Chicago officials delivered safe passage along routes to 90 city schools for students on opening day of the nation’s third largest school system Monday. The schools are being closely watched after 50 were closed earlier this year, prompting fears that some students could be in danger by attending new schools in neighborhoods where they might encounter rival gangs.
Under the city’s Safe Passage program, 1,200 unarmed workers wearing neon vests stand watch as students pass by. They make $10 an hour, with many of them holding other jobs, such as firefighters. The cost of the program this year nearly doubled to $15.7 million, as city officials are eager to make a good showing at the start of school, after such a turbulent last few months.
To spruce up the routes where students walk, city employees demolished 41 vacant buildings, trimmed 4,900 trees, removed 2,800 instances of graffiti and fixed hundreds of streetlights, according to the New York Times.
“The ultimate goal of all efforts — both in the building, on the way to the building and at home — is so kids will think about their studies, not their safety,” said Mayor Rahm Emanuel, who spent part of the morning along Safe Passage routes around the city. “The city is diverse. This isn’t everywhere. But it does address certain parts of the city and certain communities so every child has a level playing field.”
While Chicago has been quick to point to the improvement in violence statistics—266 people have been killed thus far this year, a decrease of 26 percent from last year—the high-profile, shocking murders and shootings continue.
Overnight on Sunday at least six people were reported shot, including an 11-year-old girl sitting with her family on the porch of her Northwest-Side apartment building and a 14-year-old boy killed while standing with a group on the city’s West Side.
The 11-year-old, Cindy Leon, was sitting on her porch at around 4 a.m. when a shooter who officials say might have been female opened fire five times, hitting the girl in the back and side. Leon suffered “through-and-through” wounds and was taken to Lurie Children’s Hospital, where she was last listed in stable condition, police said.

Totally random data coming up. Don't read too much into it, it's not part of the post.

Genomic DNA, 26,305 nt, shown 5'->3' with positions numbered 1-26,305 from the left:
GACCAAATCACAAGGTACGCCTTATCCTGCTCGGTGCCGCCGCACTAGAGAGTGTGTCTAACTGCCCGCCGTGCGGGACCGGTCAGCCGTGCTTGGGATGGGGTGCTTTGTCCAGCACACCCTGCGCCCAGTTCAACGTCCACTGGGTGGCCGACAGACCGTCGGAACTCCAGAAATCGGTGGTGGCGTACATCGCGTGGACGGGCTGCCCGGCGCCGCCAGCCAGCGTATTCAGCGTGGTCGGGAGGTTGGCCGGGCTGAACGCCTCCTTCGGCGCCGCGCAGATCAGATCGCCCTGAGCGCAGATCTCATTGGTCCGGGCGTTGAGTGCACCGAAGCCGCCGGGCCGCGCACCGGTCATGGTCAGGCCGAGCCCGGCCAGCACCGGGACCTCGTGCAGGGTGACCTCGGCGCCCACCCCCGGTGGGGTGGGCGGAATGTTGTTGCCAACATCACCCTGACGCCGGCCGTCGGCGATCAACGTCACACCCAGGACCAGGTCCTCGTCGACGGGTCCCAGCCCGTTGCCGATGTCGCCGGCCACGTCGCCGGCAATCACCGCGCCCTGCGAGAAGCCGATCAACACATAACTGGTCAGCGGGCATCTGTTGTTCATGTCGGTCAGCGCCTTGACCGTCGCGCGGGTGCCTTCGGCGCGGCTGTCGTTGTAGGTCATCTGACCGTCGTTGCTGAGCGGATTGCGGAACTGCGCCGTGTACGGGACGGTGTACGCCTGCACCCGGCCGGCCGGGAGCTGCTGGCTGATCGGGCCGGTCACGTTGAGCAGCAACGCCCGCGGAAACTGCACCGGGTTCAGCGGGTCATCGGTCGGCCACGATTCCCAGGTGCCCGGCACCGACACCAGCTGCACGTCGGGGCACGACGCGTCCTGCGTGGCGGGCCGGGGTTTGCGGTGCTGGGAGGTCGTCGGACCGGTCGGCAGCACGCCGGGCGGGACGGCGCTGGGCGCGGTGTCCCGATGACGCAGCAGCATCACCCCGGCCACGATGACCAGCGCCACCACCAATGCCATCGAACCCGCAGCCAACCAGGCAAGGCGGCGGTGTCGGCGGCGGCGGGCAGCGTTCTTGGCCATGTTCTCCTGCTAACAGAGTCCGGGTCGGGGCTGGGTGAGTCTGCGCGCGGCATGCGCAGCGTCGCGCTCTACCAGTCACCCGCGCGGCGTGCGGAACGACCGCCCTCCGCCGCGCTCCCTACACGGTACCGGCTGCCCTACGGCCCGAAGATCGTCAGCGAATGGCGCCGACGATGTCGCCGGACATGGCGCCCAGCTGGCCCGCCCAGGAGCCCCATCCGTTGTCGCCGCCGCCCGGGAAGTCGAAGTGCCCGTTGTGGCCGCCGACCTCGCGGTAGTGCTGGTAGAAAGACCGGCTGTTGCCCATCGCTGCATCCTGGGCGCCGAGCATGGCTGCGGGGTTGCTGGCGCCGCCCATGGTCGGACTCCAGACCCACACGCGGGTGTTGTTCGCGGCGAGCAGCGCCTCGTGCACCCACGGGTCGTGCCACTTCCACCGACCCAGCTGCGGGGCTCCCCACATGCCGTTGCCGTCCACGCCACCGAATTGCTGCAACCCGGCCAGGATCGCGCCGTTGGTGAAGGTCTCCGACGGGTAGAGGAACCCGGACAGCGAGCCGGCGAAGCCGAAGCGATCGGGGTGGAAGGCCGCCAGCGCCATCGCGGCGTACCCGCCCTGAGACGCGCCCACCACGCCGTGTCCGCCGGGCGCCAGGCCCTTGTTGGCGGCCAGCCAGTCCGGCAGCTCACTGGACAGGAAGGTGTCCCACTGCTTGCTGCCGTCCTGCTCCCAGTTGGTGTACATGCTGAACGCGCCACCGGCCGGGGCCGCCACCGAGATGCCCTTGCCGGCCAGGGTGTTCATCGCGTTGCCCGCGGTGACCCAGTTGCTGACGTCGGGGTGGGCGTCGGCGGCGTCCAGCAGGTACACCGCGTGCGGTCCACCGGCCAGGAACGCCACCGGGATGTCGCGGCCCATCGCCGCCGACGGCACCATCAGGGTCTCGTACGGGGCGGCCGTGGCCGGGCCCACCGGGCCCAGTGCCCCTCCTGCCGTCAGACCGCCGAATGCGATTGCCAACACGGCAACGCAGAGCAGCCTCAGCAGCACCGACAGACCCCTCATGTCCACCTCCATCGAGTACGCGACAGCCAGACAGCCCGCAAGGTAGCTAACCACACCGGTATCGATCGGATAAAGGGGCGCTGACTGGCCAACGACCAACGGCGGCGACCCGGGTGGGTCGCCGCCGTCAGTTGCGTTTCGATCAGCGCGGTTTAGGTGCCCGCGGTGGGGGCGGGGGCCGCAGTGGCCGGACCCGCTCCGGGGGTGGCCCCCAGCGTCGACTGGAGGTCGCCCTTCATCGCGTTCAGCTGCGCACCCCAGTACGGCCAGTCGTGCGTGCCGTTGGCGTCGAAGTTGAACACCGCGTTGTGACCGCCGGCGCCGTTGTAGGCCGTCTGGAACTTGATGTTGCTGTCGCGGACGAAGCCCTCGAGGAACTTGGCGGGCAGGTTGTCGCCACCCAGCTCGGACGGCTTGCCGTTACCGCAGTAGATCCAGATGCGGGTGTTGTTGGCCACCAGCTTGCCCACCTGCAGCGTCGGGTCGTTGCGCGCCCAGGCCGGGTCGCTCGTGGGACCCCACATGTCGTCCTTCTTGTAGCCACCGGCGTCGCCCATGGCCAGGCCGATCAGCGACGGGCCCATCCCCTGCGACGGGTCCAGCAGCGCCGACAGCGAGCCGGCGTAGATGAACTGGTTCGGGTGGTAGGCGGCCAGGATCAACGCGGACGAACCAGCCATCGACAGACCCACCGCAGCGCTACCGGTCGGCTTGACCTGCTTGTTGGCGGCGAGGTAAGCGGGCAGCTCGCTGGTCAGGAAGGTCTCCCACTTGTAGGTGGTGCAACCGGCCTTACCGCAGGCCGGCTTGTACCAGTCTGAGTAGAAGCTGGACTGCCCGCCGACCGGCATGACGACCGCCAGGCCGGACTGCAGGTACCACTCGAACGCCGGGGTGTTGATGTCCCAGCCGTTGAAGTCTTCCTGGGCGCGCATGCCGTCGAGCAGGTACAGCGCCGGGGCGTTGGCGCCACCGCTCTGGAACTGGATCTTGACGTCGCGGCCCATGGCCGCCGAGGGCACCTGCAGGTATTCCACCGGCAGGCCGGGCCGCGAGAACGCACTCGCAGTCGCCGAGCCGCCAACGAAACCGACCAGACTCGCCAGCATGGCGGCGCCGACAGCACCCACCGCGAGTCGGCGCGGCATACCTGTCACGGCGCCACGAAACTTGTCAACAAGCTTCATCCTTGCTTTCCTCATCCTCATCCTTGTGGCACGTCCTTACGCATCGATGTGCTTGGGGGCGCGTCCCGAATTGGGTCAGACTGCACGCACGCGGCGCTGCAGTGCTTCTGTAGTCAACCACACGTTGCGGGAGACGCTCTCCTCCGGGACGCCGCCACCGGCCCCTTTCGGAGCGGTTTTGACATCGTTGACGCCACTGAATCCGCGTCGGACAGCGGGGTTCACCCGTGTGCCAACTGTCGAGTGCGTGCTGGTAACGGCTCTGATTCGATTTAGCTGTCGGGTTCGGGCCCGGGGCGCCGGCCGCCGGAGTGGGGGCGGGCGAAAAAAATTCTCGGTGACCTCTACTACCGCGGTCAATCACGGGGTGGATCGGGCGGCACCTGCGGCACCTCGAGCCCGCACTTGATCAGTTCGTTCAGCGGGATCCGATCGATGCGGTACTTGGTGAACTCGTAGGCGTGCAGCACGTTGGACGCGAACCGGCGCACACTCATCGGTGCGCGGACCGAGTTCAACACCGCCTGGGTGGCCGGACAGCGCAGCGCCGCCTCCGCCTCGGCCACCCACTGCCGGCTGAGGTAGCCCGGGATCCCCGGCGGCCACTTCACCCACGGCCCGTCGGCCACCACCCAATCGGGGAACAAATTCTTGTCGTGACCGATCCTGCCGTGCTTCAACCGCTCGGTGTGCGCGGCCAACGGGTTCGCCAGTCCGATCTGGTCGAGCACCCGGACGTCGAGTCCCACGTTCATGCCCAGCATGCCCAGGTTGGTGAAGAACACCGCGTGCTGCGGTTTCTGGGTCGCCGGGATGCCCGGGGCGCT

“She’s scared,” said her stepfather Santiago Galvez. “It’s never happened in our family, it is crazy.”
Safety is a big concern of school officials and parents who were taking their children to school on the first day.
“I hope they’ll be safe and I want them to be safe, but I don’t know if this is enough,” said Inez Jackson, who said her third-grade daughter cried when her school, Songhai Elementary Learning Institute, was closed.
According to city officials, crime has dropped by 20 percent on the Safe Passage routes over the last two years, while school attendance improved. There were no incidents yesterday along the city’s 92 Safe Passage routes.
But some parents still weren’t pleased.
“It’s still really too dangerous,” said Larissa Henderson as she walked her 4-year-old son, Adrian Wright, to his first day of kindergarten. They were headed to Curtis Elementary School, which some neighborhood residents said had a long history of tension and fighting with the school that closed, Songhai.
“I don’t know if my baby has a chance out here,” Henderson said, saying Adrian had witnessed a shooting on a street nearby a few months ago.
Harold Davis, the director of an agency that hired 14 Safe Passage workers to stand on the blocks near Curtis Elementary, said families from both schools were meeting, trying to work out old disputes.
“This is the kind of place where you once had adults telling the kids not to play with each other,” Davis said. “This community has to heal.”